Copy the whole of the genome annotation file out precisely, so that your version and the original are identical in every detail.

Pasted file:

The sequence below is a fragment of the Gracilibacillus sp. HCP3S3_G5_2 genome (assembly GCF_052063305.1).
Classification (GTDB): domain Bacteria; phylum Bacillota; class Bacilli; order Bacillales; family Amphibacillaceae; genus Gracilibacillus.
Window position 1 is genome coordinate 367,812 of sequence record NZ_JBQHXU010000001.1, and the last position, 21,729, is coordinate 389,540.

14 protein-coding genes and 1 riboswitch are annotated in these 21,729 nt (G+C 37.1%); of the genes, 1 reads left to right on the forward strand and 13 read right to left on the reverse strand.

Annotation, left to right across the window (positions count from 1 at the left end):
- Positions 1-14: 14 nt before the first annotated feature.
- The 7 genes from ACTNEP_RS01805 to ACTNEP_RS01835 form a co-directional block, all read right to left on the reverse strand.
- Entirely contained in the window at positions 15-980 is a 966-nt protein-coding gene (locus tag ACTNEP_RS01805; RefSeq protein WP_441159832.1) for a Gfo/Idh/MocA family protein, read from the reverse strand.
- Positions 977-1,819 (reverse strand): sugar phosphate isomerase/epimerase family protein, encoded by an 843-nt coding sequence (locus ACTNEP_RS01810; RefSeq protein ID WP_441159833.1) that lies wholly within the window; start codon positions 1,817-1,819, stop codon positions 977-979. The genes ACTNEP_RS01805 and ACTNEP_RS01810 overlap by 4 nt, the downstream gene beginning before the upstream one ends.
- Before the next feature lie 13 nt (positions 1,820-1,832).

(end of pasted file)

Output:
The sequence below is a fragment of the Gracilibacillus sp. HCP3S3_G5_2 genome (assembly GCF_052063305.1).
Classification (GTDB): domain Bacteria; phylum Bacillota; class Bacilli; order Bacillales; family Amphibacillaceae; genus Gracilibacillus.
Window position 1 is genome coordinate 367,812 of sequence record NZ_JBQHXU010000001.1, and the last position, 21,729, is coordinate 389,540.

14 protein-coding genes and 1 riboswitch are annotated in these 21,729 nt (G+C 37.1%); of the genes, 1 reads left to right on the forward strand and 13 read right to left on the reverse strand.

Annotation, left to right across the window (positions count from 1 at the left end):
- Positions 1-14: 14 nt before the first annotated feature.
- The 7 genes from ACTNEP_RS01805 to ACTNEP_RS01835 form a co-directional block, all read right to left on the reverse strand.
- Entirely contained in the window at positions 15-980 is a 966-nt protein-coding gene (locus tag ACTNEP_RS01805; RefSeq protein WP_441159832.1) for a Gfo/Idh/MocA family protein, read from the reverse strand.
- Positions 977-1,819 (reverse strand): sugar phosphate isomerase/epimerase family protein, encoded by an 843-nt coding sequence (locus ACTNEP_RS01810; RefSeq protein ID WP_441159833.1) that lies wholly within the window; start codon positions 1,817-1,819, stop codon positions 977-979. The genes ACTNEP_RS01805 and ACTNEP_RS01810 overlap by 4 nt, the downstream gene beginning before the upstream one ends.
- Before the next feature lie 13 nt (positions 1,820-1,832).